February 10, 2014 | 150 comments
2014-02-10 Grace Hopper Quote

The argument against perpetuating normative gender roles has two prongs. First, there is the argument that gender roles do not offer anything that is not available to human beings autonomously determining their own roles. Second, there is the observation that no set of gender roles applies universally. There will always be those who, because of individual nature or life circumstance, cannot conform to the prevailing gender roles. In practice, those who conform least are most marginalized. Taken together, gender roles appear to offer little substantial benefit but carry genuine cost. So what’s the case in favor of gender roles?... Read more »

Are Prophets Superheroes?

January 27, 2014 | 19 comments
Are Prophets Superheroes?

Superheroes are a different breed. For a lot of them, this is literal. Most of the well-known superheroes in the Marvel Universe (Fantastic Four, X-Men, Avengers, etc.) are mutants. One of the central themes is the tension between ordinary humans and those genetically gifted with extraordinary mutant powers.  Other superheroes start out as perfectly normal human beings before something happens to set them apart. Peter Parker is consecrated by the bite of a radioactive spider. The Green Lanterns are called and chosen by an ancient alien race at the center of the Universe and endowed with power rings that... Read more »

I Believe in Gender Roles

January 20, 2014 | 158 comments
2014-01-20 Gender Roles

It is an ancient and time-honored tradition of fathers to leap out from behind corners and startle their little kids. According to the venerable template, the little one will shriek in faux terror and scamper away in expectation of pursuit. My son has different ideas. If my son is startled by something truly unknown, like the low-flying medical helicopter that often passed over our apartment in Michigan, then he will get scared. But if he can identify the source of a perceived threat, then his instinctive reaction is immediate and unrestrained aggression. This has been the case at least... Read more »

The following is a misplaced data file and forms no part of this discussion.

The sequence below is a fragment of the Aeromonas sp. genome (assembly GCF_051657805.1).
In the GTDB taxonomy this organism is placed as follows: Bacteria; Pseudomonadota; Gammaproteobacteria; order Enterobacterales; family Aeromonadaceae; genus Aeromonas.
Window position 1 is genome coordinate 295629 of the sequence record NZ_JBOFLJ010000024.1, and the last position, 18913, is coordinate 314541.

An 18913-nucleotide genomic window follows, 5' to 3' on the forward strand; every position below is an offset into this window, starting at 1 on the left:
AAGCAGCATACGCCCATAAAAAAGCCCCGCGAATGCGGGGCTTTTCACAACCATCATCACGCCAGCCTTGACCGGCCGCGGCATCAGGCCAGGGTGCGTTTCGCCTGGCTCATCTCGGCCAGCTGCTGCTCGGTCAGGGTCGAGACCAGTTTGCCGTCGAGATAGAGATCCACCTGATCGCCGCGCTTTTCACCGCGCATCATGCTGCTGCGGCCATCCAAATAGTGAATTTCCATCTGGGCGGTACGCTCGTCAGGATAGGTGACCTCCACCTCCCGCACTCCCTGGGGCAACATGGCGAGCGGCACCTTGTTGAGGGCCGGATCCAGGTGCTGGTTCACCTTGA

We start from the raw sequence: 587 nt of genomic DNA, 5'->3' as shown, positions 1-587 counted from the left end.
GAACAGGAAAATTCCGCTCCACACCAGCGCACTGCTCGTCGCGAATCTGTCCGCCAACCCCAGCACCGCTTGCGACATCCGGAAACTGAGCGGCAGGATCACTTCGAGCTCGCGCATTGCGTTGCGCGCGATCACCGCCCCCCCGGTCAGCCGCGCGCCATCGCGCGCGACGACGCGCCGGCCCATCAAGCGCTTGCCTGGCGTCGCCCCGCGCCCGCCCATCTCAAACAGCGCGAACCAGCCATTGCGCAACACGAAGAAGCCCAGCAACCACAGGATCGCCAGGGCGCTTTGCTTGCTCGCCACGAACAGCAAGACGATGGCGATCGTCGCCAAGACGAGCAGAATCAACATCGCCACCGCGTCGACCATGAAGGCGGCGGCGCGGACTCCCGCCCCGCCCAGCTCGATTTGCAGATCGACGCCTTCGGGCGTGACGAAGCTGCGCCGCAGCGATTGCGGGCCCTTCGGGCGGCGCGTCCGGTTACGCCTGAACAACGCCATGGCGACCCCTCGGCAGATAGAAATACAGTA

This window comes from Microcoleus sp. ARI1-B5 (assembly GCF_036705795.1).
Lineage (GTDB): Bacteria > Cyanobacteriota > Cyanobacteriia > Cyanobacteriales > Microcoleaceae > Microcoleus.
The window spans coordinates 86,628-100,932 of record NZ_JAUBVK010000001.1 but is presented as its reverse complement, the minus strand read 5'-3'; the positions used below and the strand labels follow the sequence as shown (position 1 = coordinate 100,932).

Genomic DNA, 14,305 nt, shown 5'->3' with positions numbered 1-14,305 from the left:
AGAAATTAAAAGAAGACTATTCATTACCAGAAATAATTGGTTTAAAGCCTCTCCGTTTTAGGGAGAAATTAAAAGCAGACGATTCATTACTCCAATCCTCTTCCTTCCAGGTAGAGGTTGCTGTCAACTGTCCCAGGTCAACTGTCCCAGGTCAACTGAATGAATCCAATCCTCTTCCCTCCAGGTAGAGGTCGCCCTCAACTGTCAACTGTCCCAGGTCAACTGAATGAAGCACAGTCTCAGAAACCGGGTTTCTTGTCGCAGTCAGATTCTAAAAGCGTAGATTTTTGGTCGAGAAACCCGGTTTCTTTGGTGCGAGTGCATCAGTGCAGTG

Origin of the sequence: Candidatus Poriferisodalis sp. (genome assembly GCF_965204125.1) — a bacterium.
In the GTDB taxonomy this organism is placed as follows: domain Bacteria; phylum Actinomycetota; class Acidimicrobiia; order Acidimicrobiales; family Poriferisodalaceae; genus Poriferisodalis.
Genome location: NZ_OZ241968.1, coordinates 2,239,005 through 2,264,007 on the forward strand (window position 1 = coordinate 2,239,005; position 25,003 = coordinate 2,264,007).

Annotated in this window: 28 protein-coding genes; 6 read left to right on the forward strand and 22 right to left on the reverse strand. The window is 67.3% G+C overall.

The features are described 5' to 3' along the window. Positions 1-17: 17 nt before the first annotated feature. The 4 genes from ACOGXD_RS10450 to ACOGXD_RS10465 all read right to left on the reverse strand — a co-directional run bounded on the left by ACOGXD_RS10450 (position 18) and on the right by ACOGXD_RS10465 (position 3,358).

Women and the Priesthood: What’s the Conservative Position?

January 12, 2014 | 75 comments
2014-01-13 No Girls Allowed

Although general terms like “liberal” and “conservative” should always be handled with care, there’s a basic understanding that the movement to ordain women is predominantly a liberal movement and that the skeptics are predominantly conservative. Broadly speaking, this is correct. But some go farther and argue that the default conservative position is to defend the status quo. This is a grave error. The error arises from a misunderstanding of how conservatism operates in a Mormon context. That basic idea of conservatism is “retaining traditional social institutions.” This is always more complex than merely a reflex to defend the status... Read more »

Varieties of Divine Eclecticism

January 6, 2014 | 37 comments
Temples, and everything that goes with them, are at the heart of what Mormonism has to offer the world.

When I was a missionary from 2000-2002, we taught about the Restoration in the third discussion. We often drew a picture to convey the core concepts. There was a mirror (representing the Church) a string (representing the Apostles) and a nail (representing Christ). The Apostasy came about, we taught, because the Apostles died, and so the string was cut, and so the mirror fell, and so it was destroyed. If you want to see clearly, you cannot tape together the shattered shards of a mirror. So too, we taught, Christ had to abandon the broken remnants of His former... Read more »

Leaders are Fallible (No, Really)

December 30, 2013 | 78 comments
Nephi saw the Tree of Life only because he believed, but was not satisfied.

The changes at the Gospel Topics section of (which I wrote about two weeks ago) and especially the Church’s new Race and the Priesthood article have rekindled questions about the fallibility of Church leaders. After all, the Church’s current position completely disavows the past practice of denying the priesthood to blacks and all but explicitly states that the practice was an error from the start. Chalk it up with Adam-God and blood atonement and poor Brother Brigham seems to be batting 0.000 at theological innovation. It’s difficult to reconcile such grave errors with the statement, canonized in Official Declaration 1, that “The... Read more »